Tuesday, September 28, 2010


8th September 7 Sparrowhawks arrive on Fair Isle which is a new day record count! So naturally staying at a bird observatory we set out to try to catch some to ring them. Sparrowhawks on Fair Isle apparently always roost in tree cover, and seen as there is very little of it on the island and the two main groups both and heligoland traps at the end of them these would prove ideal to try to trap some of the sprawks in. On the 7th me and Jack had been on census all afternoon and we had asked to have our evening meal later so that we could fit in more birding, this meant we were heading back to the obs 2 hours later and by this time it was starting to get a lot darker and this also therefore meant that the Sprawks would be starting to roost. So we decided to push the plantation to see what was in there, creeping up along the side so that the birds don't see us till the last second and hopefully fly into the heligoland, then we jump up but all the birds fly vertically! 4 Sparrowhawks in all! Jack says that they will be back and sure enough after hiding around a dry stone wall for 10mins 3 birds had returned. We tried again but they did the same, flying vertically! This time we tried a different tactic, we both hid in the plantation! This way the birds would fly in and hopefully not see us then we'd jump out and we'd catch them. So after 5mins of waiting a juv male comes in! Lands literally 3ft away from me and Jack completely unknowing that we are there! We give it a bit for him to settle then jump up to try to push him into the heligoland but he just flys over the top again!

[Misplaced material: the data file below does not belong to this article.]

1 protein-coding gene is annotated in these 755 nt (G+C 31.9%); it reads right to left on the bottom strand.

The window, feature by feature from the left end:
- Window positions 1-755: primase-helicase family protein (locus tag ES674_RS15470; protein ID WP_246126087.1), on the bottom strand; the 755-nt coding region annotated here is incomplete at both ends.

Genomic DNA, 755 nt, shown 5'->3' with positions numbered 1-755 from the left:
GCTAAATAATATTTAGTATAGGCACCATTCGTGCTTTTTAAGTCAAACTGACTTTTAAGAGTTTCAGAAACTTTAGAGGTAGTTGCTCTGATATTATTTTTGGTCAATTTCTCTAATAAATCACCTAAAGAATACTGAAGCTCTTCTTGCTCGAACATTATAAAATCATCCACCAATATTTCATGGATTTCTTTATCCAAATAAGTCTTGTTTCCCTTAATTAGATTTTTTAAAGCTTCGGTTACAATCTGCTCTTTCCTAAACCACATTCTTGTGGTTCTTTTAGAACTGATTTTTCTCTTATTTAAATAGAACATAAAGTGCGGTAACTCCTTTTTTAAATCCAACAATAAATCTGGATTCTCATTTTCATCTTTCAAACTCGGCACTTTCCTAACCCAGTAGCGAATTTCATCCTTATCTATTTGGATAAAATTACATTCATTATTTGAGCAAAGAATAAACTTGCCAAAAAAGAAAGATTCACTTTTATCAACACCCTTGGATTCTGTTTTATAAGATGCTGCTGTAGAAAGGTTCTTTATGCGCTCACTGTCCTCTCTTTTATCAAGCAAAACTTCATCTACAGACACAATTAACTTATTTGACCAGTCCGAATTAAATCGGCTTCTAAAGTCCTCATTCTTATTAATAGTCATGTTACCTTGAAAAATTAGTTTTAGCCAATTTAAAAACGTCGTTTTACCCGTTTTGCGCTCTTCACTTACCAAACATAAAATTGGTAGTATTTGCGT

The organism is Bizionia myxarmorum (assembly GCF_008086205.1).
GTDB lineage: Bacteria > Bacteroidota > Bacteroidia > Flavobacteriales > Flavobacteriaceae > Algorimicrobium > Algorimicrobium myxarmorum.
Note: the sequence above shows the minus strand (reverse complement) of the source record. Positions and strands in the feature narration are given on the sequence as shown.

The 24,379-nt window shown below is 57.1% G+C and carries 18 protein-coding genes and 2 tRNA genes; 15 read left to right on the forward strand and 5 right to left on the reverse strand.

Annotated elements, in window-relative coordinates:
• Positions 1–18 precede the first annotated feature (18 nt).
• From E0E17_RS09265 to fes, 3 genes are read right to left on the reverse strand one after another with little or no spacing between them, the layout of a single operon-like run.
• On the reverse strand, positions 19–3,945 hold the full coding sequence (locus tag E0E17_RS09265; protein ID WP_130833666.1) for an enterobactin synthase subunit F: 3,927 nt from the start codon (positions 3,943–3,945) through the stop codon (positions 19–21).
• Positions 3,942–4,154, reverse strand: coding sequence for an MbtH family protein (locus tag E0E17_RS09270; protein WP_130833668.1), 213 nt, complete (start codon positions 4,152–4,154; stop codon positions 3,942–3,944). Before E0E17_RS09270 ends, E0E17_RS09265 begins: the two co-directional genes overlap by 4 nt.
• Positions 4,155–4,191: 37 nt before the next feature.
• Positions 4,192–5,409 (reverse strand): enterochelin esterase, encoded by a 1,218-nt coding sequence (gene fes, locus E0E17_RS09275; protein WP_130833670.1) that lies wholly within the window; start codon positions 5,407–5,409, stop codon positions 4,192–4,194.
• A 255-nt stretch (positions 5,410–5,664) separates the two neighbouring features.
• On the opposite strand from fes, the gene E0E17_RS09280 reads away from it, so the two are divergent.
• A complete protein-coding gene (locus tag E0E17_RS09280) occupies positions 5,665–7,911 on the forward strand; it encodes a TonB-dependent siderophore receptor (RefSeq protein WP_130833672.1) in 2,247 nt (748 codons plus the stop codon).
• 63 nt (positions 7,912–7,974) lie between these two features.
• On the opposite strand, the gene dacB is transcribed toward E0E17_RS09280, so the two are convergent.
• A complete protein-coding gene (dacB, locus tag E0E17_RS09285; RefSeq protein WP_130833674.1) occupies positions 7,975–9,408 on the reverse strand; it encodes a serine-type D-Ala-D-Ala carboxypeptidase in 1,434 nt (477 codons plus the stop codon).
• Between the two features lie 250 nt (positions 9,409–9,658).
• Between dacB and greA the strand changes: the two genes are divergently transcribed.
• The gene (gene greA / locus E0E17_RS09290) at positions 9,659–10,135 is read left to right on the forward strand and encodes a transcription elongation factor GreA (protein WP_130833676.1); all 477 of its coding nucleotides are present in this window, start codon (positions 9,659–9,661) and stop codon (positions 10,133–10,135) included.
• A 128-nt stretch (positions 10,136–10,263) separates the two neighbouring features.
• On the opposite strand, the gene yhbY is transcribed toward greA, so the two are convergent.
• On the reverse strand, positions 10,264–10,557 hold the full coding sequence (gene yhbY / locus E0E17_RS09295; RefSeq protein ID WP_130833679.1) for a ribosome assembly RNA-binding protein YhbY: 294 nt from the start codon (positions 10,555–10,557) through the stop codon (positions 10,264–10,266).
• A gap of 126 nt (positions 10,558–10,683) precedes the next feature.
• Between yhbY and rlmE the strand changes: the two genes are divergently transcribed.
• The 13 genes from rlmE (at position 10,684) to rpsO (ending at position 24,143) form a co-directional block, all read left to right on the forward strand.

By this time the light is getting too dark to be trapping the birds so we returned empty handed. But we were going to try the following night.

This time we arrive at the plantation when it is getting dark and 3 Sprawks flush out, 2 Females and a Male. We open the mist net in the plantation and Jack hides behind the dry stone wall and I hide in the Vaadal. Watching from here I see a female drop into the plantation but bounce from the net and fly away, then another female comes in and bounces again! Then the male lands 10ft away from me, eyeing up a couple of the fir trees behind me before turning and flying towards the mist net, success! Jack extracts him and we head back to the obs with one 1st winter male Sparrowhawk. A brilliant experience and I doubt that I will get any closer to a Sparrowhawk in the field again! Cheers Jack!

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